- In 2023, Married Filing Separately taxpayers only receive a Standard Deduction of $13,850 compared to the $27,700 offered to those who filed jointly. For 2024, these Standard Deductions increase to $14,600 and $29,200 respectively.
- If you file a separate return from your spouse, you are often automatically disqualified from several of the tax deductions and credits mentioned earlier.
- Additionally, separate filers are usually limited to a smaller IRA contribution deduction.
- They also can't take the deduction for student loan interest.
- The capital loss deduction limit is $1,500 each when filing separately, instead of $3,000 on a joint return.
The best way to find out if you should file jointly or separately with your spouse is to prepare the tax return both ways. Double-check your calculations and then look at the net refund or balance due from each method.
When should married couples file taxes separately?
In rare situations, filing separately may help you save on your tax return.
- For example, if you or your spouse has a large amount of out-of-pocket medical expenses to claim and since the IRS only allows you to deduct the amount of these costs that exceeds 7.5% of your adjusted gross income (AGI), it can be difficult to claim most of your expenses if you and your spouse have a high AGI.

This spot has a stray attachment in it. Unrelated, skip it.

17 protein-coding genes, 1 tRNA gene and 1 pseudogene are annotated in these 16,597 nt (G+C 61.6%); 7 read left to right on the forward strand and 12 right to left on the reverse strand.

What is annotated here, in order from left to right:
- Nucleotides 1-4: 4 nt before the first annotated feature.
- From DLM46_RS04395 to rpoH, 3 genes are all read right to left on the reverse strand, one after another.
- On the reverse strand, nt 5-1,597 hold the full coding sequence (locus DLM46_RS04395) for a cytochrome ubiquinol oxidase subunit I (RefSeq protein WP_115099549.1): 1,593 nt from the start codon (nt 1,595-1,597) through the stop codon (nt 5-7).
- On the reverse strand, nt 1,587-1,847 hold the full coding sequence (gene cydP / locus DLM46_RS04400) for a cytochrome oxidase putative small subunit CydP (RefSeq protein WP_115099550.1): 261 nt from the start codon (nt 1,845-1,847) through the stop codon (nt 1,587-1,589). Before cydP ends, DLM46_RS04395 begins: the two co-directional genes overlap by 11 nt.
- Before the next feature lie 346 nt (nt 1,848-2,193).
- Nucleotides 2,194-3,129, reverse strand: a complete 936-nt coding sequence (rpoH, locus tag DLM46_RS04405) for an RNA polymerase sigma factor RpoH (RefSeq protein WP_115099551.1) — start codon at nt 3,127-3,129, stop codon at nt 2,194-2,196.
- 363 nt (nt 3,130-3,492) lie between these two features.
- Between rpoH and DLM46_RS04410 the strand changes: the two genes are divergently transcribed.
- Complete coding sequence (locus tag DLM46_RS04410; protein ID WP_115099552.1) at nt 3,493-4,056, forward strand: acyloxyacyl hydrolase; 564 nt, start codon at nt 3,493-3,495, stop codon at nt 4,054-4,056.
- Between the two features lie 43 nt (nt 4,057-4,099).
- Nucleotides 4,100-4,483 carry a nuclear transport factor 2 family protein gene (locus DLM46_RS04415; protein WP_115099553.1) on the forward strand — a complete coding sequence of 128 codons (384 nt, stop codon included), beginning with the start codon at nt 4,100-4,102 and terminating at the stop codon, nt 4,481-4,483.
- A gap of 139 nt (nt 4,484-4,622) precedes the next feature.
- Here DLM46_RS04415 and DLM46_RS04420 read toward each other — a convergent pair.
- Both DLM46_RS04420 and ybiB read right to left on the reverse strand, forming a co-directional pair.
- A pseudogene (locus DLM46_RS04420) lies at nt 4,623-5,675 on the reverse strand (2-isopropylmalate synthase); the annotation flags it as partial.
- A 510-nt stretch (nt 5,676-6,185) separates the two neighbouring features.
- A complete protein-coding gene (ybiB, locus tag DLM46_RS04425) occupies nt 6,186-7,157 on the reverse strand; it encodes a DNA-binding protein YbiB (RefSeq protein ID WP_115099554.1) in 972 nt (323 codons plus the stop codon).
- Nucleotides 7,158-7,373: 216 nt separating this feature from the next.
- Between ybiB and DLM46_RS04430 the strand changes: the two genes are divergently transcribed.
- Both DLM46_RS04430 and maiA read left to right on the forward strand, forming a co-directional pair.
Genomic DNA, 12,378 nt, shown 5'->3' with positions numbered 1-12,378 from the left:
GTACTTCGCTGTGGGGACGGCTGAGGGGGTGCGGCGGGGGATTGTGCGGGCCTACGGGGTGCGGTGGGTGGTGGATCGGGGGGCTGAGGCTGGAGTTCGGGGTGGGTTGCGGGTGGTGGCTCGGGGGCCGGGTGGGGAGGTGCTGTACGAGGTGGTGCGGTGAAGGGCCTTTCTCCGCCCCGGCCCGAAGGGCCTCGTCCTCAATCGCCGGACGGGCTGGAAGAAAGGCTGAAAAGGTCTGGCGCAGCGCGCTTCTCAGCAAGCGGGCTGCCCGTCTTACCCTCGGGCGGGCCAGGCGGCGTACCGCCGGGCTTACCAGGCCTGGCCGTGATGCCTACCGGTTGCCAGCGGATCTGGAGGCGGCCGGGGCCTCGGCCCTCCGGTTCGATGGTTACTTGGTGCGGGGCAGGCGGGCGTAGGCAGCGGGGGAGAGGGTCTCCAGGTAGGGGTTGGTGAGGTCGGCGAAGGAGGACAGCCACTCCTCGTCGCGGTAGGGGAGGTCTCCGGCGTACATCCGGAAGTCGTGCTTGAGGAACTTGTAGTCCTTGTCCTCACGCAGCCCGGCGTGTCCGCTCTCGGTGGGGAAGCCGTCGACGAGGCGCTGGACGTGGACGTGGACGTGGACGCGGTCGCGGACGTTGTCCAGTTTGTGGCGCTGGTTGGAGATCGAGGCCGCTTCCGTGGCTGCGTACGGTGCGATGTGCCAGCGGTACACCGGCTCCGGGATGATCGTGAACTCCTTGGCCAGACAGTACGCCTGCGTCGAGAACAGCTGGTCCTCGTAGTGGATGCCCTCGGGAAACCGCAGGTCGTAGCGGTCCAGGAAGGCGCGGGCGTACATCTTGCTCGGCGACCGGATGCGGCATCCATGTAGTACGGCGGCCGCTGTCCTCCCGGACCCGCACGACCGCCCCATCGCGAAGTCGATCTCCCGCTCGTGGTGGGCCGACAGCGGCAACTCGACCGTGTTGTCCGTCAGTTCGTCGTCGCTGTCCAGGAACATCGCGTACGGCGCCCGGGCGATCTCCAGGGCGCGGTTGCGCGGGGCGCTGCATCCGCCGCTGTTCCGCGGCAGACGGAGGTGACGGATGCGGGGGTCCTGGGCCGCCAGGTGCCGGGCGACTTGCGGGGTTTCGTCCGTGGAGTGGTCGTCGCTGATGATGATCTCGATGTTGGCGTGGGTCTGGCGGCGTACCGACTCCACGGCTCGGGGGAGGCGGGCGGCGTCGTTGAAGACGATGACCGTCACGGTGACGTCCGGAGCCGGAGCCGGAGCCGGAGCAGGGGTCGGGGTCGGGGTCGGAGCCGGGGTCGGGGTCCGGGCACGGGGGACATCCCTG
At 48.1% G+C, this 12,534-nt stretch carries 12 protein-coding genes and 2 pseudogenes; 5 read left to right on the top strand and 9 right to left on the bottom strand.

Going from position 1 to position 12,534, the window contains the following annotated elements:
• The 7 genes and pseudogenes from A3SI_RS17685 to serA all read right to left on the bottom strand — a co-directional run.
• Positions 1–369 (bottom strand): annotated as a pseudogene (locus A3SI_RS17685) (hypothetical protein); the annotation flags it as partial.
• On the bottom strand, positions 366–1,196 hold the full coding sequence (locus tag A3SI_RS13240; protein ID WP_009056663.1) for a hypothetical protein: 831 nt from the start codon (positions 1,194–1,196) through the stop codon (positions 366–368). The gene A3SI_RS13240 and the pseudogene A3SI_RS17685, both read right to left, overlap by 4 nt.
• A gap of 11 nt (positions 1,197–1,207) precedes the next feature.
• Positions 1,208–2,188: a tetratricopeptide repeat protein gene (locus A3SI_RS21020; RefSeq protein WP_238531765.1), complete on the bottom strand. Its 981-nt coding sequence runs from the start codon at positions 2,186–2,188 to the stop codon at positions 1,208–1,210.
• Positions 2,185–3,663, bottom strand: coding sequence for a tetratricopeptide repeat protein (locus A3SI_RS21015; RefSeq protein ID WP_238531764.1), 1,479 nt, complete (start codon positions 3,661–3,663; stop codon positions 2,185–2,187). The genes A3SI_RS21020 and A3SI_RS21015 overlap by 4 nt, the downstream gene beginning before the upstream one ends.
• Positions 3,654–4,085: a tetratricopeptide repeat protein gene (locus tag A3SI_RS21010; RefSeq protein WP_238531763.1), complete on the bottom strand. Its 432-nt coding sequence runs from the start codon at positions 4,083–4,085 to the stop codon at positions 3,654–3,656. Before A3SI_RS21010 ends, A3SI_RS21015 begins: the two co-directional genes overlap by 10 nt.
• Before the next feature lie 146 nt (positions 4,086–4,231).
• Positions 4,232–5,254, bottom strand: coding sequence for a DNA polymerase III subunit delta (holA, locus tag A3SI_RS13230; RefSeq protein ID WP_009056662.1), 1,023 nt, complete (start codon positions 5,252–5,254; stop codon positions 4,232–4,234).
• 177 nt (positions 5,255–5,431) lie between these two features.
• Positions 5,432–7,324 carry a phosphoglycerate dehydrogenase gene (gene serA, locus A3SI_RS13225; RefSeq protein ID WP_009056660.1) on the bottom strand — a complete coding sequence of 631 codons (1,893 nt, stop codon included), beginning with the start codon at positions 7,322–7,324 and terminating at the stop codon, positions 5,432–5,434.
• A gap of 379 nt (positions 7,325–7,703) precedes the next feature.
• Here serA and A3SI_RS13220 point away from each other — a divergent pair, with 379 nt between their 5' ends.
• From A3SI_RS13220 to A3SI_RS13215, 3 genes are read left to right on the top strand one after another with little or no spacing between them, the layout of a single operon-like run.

- For example, if you have $10,000 in medical expenses and made $50,000. That would meet the 7.5% threshold ($10,000 ÷ $50,000 = 20% of your income).
- Whereas, if together you make $135,000, this would disqualify you from claiming these medical expenses ($10,000 ÷ $135,000 = 7.4% of your income).
- Filing separate returns in such a situation may be beneficial if it allows you to claim more of your available medical deductions by applying the threshold to only one of your incomes.
- If your student loan repayment plan is determined by the income on your tax return, filing separately may help you keep your payments more manageable.
- You and your current spouse are planning to divorce and don't want to be accountable for each other’s tax liability. This may be especially applicable if it isn’t going to be an amicable divorce.
For more tips on when you might want to file separately, be sure to check out our article When Married Filing Separately Will Save You Taxes.
Are there rules around deductions when you’re married and file separately?
If you’re married and filing separately, there are a few requirements to keep in mind when it comes to claiming your deductions:
- When filing separately, both spouses must take the Standard Deduction or both must itemize their deductions. One spouse can't itemize their deductions while the other spouse takes the Standard Deduction.